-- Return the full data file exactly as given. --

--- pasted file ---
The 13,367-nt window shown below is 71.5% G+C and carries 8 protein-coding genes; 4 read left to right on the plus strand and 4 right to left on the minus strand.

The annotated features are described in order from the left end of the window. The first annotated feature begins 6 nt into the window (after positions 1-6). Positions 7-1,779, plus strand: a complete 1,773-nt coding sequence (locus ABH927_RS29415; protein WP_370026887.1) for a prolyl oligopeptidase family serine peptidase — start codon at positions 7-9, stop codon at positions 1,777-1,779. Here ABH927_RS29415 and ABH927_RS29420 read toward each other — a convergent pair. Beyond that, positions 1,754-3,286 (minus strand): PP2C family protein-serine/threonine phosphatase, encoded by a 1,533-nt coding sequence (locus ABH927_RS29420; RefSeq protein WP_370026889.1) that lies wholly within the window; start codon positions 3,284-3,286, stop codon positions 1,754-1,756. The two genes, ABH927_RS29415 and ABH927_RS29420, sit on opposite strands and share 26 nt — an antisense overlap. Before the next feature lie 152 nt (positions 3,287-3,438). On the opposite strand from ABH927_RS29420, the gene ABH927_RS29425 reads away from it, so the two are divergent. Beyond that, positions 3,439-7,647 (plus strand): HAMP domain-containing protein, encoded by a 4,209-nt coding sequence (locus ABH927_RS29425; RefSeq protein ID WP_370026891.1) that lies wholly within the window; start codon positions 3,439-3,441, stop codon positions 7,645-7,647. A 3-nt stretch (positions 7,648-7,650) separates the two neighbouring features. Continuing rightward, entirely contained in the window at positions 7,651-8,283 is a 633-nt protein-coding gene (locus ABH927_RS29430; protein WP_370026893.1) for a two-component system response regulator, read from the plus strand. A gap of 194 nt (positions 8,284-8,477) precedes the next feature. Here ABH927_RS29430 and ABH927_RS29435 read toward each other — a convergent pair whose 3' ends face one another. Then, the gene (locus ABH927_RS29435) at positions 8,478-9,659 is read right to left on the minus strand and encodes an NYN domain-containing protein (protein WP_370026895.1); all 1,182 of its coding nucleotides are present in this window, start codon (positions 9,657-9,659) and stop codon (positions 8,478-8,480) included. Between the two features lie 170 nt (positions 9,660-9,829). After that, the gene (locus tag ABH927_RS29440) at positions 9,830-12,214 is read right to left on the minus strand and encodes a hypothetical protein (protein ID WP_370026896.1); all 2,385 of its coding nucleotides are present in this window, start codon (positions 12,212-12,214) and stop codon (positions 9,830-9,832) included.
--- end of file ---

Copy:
The 13,367-nt window shown below is 71.5% G+C and carries 8 protein-coding genes; 4 read left to right on the plus strand and 4 right to left on the minus strand.

The annotated features are described in order from the left end of the window. The first annotated feature begins 6 nt into the window (after positions 1-6). Positions 7-1,779, plus strand: a complete 1,773-nt coding sequence (locus ABH927_RS29415; protein WP_370026887.1) for a prolyl oligopeptidase family serine peptidase — start codon at positions 7-9, stop codon at positions 1,777-1,779. Here ABH927_RS29415 and ABH927_RS29420 read toward each other — a convergent pair. Beyond that, positions 1,754-3,286 (minus strand): PP2C family protein-serine/threonine phosphatase, encoded by a 1,533-nt coding sequence (locus ABH927_RS29420; RefSeq protein WP_370026889.1) that lies wholly within the window; start codon positions 3,284-3,286, stop codon positions 1,754-1,756. The two genes, ABH927_RS29415 and ABH927_RS29420, sit on opposite strands and share 26 nt — an antisense overlap. Before the next feature lie 152 nt (positions 3,287-3,438). On the opposite strand from ABH927_RS29420, the gene ABH927_RS29425 reads away from it, so the two are divergent. Beyond that, positions 3,439-7,647 (plus strand): HAMP domain-containing protein, encoded by a 4,209-nt coding sequence (locus ABH927_RS29425; RefSeq protein ID WP_370026891.1) that lies wholly within the window; start codon positions 3,439-3,441, stop codon positions 7,645-7,647. A 3-nt stretch (positions 7,648-7,650) separates the two neighbouring features. Continuing rightward, entirely contained in the window at positions 7,651-8,283 is a 633-nt protein-coding gene (locus ABH927_RS29430; protein WP_370026893.1) for a two-component system response regulator, read from the plus strand. A gap of 194 nt (positions 8,284-8,477) precedes the next feature. Here ABH927_RS29430 and ABH927_RS29435 read toward each other — a convergent pair whose 3' ends face one another. Then, the gene (locus ABH927_RS29435) at positions 8,478-9,659 is read right to left on the minus strand and encodes an NYN domain-containing protein (protein WP_370026895.1); all 1,182 of its coding nucleotides are present in this window, start codon (positions 9,657-9,659) and stop codon (positions 8,478-8,480) included. Between the two features lie 170 nt (positions 9,660-9,829). After that, the gene (locus tag ABH927_RS29440) at positions 9,830-12,214 is read right to left on the minus strand and encodes a hypothetical protein (protein ID WP_370026896.1); all 2,385 of its coding nucleotides are present in this window, start codon (positions 12,212-12,214) and stop codon (positions 9,830-9,832) included.